International employers with New Zealand based employees are now more likely to be able to enforce their choice of foreign law in employment agreements should an issue arise.
The Court of Appeal recently overturned an Employment Court judgment, which had applied New Zealand employment legislation despite the employment agreement specifying that Hong Kong law was to apply (New Zealand Basing Limited v Brown  NZCA 525).
The case involved New Zealand based pilots employed by a Hong Kong owned airline. Their employment agreements provided that Hong Kong law was to apply to the pilots’ conditions of service (in this case, the issue was the pilots’ retirement age of 55). A key issue was whether the laws of Hong Kong or New Zealand applied. The compulsory retirement age was lawful under Hong Kong law, but in New Zealand the compulsory retirement age would not be lawful. Also considered in this case, were some specific factors around the choice of these conditions being offered to the pilots when the employment agreements were negotiated at the outset.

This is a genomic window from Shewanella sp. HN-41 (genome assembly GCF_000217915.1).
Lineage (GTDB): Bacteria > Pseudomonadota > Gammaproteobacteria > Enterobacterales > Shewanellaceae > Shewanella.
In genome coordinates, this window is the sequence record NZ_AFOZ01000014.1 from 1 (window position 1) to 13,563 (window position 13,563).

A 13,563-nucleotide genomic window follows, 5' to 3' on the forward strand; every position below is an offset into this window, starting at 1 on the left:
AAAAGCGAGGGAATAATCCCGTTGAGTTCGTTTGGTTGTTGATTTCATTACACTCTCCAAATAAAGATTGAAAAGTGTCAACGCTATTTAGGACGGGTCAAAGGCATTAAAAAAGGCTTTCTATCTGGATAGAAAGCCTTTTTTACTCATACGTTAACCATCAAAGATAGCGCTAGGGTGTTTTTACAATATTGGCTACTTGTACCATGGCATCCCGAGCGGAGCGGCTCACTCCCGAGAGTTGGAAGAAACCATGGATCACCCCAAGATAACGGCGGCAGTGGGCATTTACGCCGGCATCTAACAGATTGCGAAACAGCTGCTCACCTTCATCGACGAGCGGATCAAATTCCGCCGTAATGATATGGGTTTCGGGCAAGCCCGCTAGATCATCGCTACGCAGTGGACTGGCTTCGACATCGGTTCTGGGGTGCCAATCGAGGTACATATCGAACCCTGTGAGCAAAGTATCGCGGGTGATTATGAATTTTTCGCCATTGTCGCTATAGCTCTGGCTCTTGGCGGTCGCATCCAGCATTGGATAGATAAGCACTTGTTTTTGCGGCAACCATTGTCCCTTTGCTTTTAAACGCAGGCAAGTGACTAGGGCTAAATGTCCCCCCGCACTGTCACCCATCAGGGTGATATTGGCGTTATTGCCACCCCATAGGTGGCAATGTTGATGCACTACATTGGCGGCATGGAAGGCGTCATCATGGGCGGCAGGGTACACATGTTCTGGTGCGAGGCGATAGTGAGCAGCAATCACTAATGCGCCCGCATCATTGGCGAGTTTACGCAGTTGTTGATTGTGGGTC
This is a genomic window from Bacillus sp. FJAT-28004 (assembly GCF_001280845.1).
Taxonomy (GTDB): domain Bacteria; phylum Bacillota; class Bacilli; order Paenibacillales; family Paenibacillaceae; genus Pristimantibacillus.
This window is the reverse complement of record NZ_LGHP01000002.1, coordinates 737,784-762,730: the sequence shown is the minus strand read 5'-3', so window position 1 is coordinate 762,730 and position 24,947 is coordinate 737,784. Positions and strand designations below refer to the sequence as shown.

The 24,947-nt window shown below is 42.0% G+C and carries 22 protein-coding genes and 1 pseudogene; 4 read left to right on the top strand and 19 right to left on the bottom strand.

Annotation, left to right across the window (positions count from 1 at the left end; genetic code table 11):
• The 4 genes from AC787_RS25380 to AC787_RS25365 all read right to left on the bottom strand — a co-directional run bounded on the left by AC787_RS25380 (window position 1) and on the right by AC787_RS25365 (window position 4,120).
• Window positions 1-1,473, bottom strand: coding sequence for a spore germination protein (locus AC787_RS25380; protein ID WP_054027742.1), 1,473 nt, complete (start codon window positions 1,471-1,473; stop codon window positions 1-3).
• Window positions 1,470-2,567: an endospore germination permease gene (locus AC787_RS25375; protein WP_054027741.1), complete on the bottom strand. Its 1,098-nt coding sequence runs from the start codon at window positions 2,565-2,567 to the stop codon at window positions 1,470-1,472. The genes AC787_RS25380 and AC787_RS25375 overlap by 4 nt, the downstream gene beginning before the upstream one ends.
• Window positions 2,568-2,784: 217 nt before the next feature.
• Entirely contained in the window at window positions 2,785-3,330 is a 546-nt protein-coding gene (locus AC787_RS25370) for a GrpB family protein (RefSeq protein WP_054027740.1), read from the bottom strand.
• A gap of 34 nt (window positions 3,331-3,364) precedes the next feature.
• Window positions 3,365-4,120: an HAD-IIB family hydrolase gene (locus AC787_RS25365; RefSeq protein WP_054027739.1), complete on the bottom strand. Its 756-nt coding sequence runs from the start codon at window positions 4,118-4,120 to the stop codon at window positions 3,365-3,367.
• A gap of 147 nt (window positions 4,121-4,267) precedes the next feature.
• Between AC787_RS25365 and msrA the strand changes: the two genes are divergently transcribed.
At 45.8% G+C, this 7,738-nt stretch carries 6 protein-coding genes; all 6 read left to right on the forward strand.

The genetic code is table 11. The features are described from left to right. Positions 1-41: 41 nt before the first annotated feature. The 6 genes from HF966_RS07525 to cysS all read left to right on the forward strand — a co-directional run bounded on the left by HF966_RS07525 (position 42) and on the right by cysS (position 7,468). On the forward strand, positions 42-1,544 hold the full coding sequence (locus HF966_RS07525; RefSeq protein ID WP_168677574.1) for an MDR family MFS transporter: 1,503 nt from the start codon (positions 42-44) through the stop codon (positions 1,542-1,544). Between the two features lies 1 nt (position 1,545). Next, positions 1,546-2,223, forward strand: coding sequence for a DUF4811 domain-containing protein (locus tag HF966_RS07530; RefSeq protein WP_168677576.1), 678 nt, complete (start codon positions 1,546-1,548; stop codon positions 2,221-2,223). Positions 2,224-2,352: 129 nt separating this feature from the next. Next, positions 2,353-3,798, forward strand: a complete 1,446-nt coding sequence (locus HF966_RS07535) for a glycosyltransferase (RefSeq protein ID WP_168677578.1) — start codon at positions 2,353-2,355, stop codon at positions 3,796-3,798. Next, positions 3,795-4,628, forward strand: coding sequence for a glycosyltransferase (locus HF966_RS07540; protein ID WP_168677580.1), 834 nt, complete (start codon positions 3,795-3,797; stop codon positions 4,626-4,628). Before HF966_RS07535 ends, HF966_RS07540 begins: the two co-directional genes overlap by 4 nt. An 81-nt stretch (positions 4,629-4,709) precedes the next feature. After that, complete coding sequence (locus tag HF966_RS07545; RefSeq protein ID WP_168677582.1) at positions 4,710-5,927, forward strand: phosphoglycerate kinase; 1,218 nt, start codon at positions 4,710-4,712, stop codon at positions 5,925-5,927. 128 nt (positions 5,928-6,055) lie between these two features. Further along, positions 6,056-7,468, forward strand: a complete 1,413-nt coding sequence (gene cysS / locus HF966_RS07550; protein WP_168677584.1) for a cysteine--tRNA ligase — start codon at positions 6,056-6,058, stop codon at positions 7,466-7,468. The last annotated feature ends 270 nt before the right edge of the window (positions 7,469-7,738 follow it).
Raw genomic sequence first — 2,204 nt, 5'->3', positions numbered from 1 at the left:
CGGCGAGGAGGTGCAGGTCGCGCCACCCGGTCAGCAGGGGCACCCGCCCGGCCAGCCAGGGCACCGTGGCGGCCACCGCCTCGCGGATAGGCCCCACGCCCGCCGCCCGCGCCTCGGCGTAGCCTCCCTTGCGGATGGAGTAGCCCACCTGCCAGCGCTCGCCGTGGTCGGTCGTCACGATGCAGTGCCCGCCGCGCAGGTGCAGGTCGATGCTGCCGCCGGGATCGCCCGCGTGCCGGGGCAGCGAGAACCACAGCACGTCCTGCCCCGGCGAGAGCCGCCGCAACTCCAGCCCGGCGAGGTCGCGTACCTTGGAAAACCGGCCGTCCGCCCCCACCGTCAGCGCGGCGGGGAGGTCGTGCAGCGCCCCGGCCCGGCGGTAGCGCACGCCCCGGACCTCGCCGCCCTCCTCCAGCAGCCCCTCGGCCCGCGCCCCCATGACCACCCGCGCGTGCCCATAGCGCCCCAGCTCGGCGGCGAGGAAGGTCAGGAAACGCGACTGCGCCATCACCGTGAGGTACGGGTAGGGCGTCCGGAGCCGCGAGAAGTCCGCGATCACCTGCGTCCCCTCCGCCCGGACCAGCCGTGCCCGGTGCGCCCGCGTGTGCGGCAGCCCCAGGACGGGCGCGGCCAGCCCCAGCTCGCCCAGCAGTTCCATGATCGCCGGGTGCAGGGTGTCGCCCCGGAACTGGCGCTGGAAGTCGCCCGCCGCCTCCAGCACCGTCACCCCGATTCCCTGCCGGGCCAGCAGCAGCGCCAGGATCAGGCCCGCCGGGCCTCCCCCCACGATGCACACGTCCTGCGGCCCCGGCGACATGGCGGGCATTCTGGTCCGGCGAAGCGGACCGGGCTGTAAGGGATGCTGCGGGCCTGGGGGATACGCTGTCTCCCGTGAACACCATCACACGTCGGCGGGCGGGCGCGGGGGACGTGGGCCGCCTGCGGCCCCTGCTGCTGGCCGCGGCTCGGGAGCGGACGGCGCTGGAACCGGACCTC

The Employment Court found that New Zealand employment law should apply as the pilots were based in New Zealand. The Court of Appeal overturned that decision and found that the correct approach was to consider the express specification of Hong Kong law as the relevant law and then to assess whether conflict of law exceptions applied.
Despite the above judgment, employers still need to ensure that the choice of law provision specifies a law that is connected to the employment relationship or provides some benefits to the employee to offset any loss of protection that the employee would otherwise receive under New Zealand employment legislation.